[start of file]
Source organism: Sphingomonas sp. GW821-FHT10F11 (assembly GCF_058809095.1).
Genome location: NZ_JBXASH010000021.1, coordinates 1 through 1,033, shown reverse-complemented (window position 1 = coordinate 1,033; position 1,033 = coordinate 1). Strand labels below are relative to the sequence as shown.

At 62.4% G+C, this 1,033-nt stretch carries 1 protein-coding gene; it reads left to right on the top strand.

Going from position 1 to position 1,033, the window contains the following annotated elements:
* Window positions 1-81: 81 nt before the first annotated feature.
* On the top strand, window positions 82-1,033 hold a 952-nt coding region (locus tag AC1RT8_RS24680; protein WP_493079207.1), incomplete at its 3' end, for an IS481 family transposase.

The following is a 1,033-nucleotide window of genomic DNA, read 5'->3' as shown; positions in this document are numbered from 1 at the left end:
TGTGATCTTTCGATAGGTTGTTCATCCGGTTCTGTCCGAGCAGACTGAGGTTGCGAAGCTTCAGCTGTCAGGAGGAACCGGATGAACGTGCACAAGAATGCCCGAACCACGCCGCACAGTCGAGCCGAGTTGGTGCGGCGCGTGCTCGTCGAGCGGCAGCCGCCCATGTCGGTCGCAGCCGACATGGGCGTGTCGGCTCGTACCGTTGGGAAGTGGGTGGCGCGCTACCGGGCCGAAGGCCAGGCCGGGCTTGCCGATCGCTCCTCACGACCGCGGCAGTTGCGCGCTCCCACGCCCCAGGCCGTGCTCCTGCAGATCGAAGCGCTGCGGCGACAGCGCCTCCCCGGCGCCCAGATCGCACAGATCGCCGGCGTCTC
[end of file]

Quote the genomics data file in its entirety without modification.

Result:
Source organism: Sphingomonas sp. GW821-FHT10F11 (assembly GCF_058809095.1).
Genome location: NZ_JBXASH010000021.1, coordinates 1 through 1,033, shown reverse-complemented (window position 1 = coordinate 1,033; position 1,033 = coordinate 1). Strand labels below are relative to the sequence as shown.

At 62.4% G+C, this 1,033-nt stretch carries 1 protein-coding gene; it reads left to right on the top strand.

Going from position 1 to position 1,033, the window contains the following annotated elements:
* Window positions 1-81: 81 nt before the first annotated feature.
* On the top strand, window positions 82-1,033 hold a 952-nt coding region (locus tag AC1RT8_RS24680; protein WP_493079207.1), incomplete at its 3' end, for an IS481 family transposase.

The following is a 1,033-nucleotide window of genomic DNA, read 5'->3' as shown; positions in this document are numbered from 1 at the left end:
TGTGATCTTTCGATAGGTTGTTCATCCGGTTCTGTCCGAGCAGACTGAGGTTGCGAAGCTTCAGCTGTCAGGAGGAACCGGATGAACGTGCACAAGAATGCCCGAACCACGCCGCACAGTCGAGCCGAGTTGGTGCGGCGCGTGCTCGTCGAGCGGCAGCCGCCCATGTCGGTCGCAGCCGACATGGGCGTGTCGGCTCGTACCGTTGGGAAGTGGGTGGCGCGCTACCGGGCCGAAGGCCAGGCCGGGCTTGCCGATCGCTCCTCACGACCGCGGCAGTTGCGCGCTCCCACGCCCCAGGCCGTGCTCCTGCAGATCGAAGCGCTGCGGCGACAGCGCCTCCCCGGCGCCCAGATCGCACAGATCGCCGGCGTCTC